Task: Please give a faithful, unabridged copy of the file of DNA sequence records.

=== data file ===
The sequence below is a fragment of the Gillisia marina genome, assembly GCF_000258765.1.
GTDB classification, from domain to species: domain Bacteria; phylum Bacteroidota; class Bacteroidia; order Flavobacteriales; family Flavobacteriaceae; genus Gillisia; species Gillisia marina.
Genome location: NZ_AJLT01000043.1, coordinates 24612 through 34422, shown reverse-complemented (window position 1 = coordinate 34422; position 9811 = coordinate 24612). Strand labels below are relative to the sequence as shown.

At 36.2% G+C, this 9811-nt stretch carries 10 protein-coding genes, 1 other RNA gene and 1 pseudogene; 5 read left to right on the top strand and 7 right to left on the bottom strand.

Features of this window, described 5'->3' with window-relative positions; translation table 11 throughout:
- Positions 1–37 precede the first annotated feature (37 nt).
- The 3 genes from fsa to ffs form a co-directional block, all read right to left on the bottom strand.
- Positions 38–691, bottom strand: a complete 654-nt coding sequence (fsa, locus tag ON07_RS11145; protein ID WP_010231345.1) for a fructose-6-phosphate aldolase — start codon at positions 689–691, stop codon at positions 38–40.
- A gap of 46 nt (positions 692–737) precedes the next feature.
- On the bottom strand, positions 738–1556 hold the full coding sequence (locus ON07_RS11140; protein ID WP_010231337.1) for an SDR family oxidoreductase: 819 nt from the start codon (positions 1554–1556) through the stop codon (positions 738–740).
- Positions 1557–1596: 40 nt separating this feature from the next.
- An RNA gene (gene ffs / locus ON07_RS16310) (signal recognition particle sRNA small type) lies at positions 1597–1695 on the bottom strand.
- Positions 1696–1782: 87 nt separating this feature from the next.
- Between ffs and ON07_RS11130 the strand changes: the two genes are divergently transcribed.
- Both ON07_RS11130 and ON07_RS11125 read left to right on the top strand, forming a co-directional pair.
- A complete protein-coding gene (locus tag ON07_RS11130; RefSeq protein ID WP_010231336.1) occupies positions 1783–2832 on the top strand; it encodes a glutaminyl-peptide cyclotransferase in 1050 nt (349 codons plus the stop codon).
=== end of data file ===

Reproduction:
The sequence below is a fragment of the Gillisia marina genome, assembly GCF_000258765.1.
GTDB classification, from domain to species: domain Bacteria; phylum Bacteroidota; class Bacteroidia; order Flavobacteriales; family Flavobacteriaceae; genus Gillisia; species Gillisia marina.
Genome location: NZ_AJLT01000043.1, coordinates 24612 through 34422, shown reverse-complemented (window position 1 = coordinate 34422; position 9811 = coordinate 24612). Strand labels below are relative to the sequence as shown.

At 36.2% G+C, this 9811-nt stretch carries 10 protein-coding genes, 1 other RNA gene and 1 pseudogene; 5 read left to right on the top strand and 7 right to left on the bottom strand.

Features of this window, described 5'->3' with window-relative positions; translation table 11 throughout:
- Positions 1–37 precede the first annotated feature (37 nt).
- The 3 genes from fsa to ffs form a co-directional block, all read right to left on the bottom strand.
- Positions 38–691, bottom strand: a complete 654-nt coding sequence (fsa, locus tag ON07_RS11145; protein ID WP_010231345.1) for a fructose-6-phosphate aldolase — start codon at positions 689–691, stop codon at positions 38–40.
- A gap of 46 nt (positions 692–737) precedes the next feature.
- On the bottom strand, positions 738–1556 hold the full coding sequence (locus ON07_RS11140; protein ID WP_010231337.1) for an SDR family oxidoreductase: 819 nt from the start codon (positions 1554–1556) through the stop codon (positions 738–740).
- Positions 1557–1596: 40 nt separating this feature from the next.
- An RNA gene (gene ffs / locus ON07_RS16310) (signal recognition particle sRNA small type) lies at positions 1597–1695 on the bottom strand.
- Positions 1696–1782: 87 nt separating this feature from the next.
- Between ffs and ON07_RS11130 the strand changes: the two genes are divergently transcribed.
- Both ON07_RS11130 and ON07_RS11125 read left to right on the top strand, forming a co-directional pair.
- A complete protein-coding gene (locus tag ON07_RS11130; RefSeq protein ID WP_010231336.1) occupies positions 1783–2832 on the top strand; it encodes a glutaminyl-peptide cyclotransferase in 1050 nt (349 codons plus the stop codon).